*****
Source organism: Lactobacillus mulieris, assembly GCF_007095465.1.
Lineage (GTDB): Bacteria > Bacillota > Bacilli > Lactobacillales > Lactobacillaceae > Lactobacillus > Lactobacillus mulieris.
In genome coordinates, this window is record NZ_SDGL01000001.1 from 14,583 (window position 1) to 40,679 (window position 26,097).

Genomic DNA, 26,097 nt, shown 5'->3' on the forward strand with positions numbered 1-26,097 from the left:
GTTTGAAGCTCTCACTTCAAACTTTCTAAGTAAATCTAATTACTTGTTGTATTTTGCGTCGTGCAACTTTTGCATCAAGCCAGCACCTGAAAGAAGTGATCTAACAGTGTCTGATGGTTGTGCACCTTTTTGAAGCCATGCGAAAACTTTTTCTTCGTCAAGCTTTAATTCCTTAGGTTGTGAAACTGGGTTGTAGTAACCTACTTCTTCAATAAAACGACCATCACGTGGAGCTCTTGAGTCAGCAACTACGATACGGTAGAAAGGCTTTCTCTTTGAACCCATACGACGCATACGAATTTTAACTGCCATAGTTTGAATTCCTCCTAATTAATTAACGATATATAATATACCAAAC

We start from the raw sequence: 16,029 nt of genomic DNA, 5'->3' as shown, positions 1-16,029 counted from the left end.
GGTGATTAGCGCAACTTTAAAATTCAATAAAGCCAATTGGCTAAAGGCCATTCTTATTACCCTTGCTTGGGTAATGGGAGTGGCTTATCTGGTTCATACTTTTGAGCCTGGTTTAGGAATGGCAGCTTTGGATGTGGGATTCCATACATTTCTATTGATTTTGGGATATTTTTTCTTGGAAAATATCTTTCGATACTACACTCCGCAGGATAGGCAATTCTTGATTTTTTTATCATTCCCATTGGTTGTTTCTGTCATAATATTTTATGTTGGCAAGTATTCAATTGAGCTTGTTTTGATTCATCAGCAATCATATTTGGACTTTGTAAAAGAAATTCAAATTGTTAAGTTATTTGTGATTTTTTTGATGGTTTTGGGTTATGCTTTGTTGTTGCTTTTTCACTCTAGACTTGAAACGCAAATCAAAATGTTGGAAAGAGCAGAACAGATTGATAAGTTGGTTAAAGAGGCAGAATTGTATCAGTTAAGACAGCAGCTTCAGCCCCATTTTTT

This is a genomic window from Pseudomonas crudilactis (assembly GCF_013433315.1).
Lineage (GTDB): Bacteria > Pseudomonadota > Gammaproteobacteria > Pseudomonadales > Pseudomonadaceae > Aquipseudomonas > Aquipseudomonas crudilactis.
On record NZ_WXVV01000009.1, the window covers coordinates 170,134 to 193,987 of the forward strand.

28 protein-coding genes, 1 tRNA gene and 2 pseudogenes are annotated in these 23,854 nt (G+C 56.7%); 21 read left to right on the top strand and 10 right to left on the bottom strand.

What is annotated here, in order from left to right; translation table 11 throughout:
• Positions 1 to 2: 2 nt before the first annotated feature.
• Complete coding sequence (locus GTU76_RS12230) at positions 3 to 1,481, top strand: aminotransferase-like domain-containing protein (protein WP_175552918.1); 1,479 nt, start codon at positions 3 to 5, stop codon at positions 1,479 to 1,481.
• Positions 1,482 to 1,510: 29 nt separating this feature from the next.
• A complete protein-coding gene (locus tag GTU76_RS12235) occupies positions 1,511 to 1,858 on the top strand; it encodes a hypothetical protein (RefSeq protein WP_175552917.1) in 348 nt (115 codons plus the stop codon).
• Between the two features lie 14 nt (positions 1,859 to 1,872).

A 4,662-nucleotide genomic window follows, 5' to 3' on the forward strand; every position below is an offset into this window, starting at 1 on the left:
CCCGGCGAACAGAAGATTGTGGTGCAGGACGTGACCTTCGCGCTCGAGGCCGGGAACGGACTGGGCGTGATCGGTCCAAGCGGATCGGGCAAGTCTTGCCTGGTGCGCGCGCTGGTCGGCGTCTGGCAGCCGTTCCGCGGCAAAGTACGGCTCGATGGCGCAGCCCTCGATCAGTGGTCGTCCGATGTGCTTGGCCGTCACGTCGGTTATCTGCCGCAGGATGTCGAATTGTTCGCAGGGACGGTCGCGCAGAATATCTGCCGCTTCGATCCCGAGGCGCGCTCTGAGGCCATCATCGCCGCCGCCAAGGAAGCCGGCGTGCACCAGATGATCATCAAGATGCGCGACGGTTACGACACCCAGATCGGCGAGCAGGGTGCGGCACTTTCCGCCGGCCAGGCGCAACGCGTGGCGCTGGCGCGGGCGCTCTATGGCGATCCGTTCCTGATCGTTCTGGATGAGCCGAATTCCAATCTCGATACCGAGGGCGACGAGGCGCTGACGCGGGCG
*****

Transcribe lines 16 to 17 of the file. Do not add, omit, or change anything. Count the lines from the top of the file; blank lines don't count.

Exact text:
• A complete protein-coding gene (locus tag GTU76_RS12235) occupies positions 1,511 to 1,858 on the top strand; it encodes a hypothetical protein (RefSeq protein WP_175552917.1) in 348 nt (115 codons plus the stop codon).
• Between the two features lie 14 nt (positions 1,859 to 1,872).